The Gund Kwok Asian Women’s Lion & Dragon Dance Troupe is hosting a FREE trial class for Asian women in the Greater Boston area.
Where have I seen your troupe before?
Many places! Here’s a short list: Chinatown Lunar New Year Celebration, Quincy Lunar New Year Celebration, BU’s Origins Culture Show, and on TV and in movies: The Departed!
What is Gund Kwok?
Gund Kwok, which means heroine in Chinese, symbolizes women’s power and strength. We are a team of dynamic Asian American women of all ages, professional backgrounds, and personalities! Check out the unique GK experience on NPR!
What is Dragon Dance?
The dragon dance is a highlight of Chinese New Year and other major celebrations held worldwide in Chinatowns around the world. Check out our moves!
What is a trial class?
A trial class is open to all Asian American women of all ages and is an opportunity to try Dragon Dance. You will be given an introduction of Dragon Dance, followed by a warm up, and then off to get under the dragon!
We switched it up a bit during our warm-ups — incorporated some nice circuit training which got our hearts pumping. We did some laps around the space, push-ups, sit-ups, squats, and burpees…over and over again 😛
After doing some final stretch-outs, we broke off into two teams. Team A practiced for an upcoming wedding performance and Team B worked on refining some core moves like the “horse stance”…
“an important posture in Asian martial arts and takes its name from the position assumed when riding a horse. It is called mǎbù (馬步) in Chinese, kiba-dachi (騎馬立ち?) in Japanese, kuda-kuda in Indonesian, kekuda in Malay, asvavadivu in Malayalam, and juchum seogi or annun seogi (lit. sitting stance) in Korean. This stance can not only be integrated into fighting but also during exercises and forms. It is most commonly used for practicing punches or to strengthen the legs and back.” Read More
It was a great night…albeit a tad bit humid.
I think it’s safe to say that summer is finally here 🙂
This week’s work-out was brought to you by sprints, burpees, ab crushers, face-offs, and…den clean-up!
My quads are still sore from last night’s warm-up and face-off drills. We did all this while also Clorox-ing the heck out of our music room which houses all the drums, cymbals, benches, and other gear. The clean-up was only part two of the effort as our dragon dance teammates worked on the other half of the space the other week.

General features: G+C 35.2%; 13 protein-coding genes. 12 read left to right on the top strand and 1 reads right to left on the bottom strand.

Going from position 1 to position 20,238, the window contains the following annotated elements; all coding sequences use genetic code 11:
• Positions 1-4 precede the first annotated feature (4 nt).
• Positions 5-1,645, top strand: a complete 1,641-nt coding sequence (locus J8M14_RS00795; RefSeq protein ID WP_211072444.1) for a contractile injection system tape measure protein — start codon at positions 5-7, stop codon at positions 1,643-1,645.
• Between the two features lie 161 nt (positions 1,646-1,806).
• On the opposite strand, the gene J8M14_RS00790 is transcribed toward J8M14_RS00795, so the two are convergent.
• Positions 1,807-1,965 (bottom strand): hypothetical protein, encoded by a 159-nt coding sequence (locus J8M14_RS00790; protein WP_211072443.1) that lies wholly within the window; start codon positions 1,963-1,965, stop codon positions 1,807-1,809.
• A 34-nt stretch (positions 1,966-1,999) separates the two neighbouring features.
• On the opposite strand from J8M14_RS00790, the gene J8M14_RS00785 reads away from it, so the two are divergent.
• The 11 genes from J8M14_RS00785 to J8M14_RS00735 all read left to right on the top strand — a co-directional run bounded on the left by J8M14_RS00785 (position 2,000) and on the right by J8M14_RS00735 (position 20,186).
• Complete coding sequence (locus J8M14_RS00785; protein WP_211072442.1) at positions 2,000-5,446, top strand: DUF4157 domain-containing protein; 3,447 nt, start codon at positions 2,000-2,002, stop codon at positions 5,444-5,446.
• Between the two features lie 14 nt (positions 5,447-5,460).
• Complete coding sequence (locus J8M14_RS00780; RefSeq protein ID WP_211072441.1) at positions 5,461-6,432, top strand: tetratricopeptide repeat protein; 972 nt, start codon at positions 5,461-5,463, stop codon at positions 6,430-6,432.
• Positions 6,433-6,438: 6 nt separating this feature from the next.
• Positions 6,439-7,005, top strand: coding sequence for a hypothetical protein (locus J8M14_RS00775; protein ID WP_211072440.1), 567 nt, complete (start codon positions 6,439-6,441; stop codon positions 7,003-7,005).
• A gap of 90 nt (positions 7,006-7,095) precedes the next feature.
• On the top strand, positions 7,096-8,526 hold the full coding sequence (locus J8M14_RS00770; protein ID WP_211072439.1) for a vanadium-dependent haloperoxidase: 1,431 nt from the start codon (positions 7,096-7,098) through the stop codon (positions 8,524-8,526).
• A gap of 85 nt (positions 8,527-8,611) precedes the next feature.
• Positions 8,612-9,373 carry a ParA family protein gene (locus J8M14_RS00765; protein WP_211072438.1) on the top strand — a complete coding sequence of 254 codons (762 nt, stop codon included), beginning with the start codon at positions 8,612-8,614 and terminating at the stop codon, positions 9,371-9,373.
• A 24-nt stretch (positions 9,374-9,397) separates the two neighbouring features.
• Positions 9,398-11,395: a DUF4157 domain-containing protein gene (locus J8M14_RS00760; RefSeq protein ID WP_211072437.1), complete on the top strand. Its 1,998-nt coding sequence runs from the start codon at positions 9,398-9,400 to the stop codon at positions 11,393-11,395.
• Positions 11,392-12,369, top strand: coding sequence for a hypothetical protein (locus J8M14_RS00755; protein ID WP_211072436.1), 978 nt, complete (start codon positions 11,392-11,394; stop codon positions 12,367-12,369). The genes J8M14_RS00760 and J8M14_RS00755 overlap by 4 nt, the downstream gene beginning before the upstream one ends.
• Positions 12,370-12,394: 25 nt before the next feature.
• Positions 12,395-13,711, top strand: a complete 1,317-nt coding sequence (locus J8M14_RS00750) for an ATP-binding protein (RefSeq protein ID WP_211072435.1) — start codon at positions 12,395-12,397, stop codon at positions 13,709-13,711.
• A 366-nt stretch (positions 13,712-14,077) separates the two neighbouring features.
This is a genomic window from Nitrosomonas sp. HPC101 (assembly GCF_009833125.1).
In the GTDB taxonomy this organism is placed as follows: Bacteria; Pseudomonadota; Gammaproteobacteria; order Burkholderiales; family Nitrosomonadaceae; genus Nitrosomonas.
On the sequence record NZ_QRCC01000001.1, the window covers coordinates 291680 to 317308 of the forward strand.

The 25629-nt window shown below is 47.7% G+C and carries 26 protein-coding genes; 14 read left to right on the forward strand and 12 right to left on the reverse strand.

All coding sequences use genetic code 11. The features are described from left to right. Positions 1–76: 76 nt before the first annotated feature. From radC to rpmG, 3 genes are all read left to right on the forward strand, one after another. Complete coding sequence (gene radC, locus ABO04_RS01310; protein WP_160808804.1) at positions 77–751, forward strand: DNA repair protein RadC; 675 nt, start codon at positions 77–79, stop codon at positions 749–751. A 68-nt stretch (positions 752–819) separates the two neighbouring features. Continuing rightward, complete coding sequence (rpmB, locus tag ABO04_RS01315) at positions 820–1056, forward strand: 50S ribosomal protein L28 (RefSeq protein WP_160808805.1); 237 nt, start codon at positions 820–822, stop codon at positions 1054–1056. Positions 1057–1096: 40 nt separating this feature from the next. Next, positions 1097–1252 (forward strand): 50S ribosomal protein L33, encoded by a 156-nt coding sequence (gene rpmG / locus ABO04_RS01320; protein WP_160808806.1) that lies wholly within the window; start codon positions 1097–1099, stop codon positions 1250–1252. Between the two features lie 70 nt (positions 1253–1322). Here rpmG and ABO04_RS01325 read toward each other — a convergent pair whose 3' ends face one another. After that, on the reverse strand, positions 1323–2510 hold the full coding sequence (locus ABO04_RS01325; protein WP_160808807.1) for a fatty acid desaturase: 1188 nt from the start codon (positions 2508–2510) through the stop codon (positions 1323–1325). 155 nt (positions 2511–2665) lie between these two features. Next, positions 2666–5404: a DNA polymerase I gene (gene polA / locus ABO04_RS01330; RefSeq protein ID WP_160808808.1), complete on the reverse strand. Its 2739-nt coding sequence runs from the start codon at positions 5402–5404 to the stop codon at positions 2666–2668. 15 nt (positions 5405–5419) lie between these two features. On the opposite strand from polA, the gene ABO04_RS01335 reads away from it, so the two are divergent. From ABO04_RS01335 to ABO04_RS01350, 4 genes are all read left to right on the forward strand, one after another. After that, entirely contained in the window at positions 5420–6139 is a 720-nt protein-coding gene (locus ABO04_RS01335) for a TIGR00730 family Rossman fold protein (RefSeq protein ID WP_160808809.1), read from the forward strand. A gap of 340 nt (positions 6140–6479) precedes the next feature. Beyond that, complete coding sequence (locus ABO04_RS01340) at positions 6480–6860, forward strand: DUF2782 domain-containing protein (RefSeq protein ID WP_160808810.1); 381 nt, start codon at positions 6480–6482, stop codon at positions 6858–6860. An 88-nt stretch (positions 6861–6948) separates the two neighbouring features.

It was definitely a team effort.
After a pretty intense warm-up of cardio, sprints and a whole lot of abs, we started moving all the stuff from the music room out. And while we were waiting for the Clorox to dry out, we got some lion heads and went on to do some drills for a minute, facing-off from two lions which then somehow increased to three and then four.
Toward the end, we threw in some jump and lift training.
Before we knew it, time was up. We bowed out together to end practice and then, of course, some of us went for some much-needed chow.
We have some new teams preparing for upcoming performances and we need all the time we can get in order to practice, practice, and practice some more. But before we get down to business, we always go through a 1.5 hour warm-up — cardio, stretching, and ab exercises.
On this night, the featured exercise of the evening was the plank, aka ‘elbow plank.’
According to FitSugar: This is a killer move for your core, legs, and upper body. When holding Elbow Plank, be sure your shoulders are stacked over your elbows and your body is in one straight line:
Start on the floor, resting on your forearms and knees
Step your feet out one at a time, coming into a plank position.
Contract your abs to prevent your booty from sticking up or sinking. Your spine should be parallel to the floor, with your abs pulling toward the ceiling.
Hold 30 seconds, and work your way up to one minute as you get stronger.
To learn more about this and other forms of the plank, visit FitSugar.
We were calling each other on form left and right. And so we did more than what we usually do. We should’ve had a plank-a-thon 🙂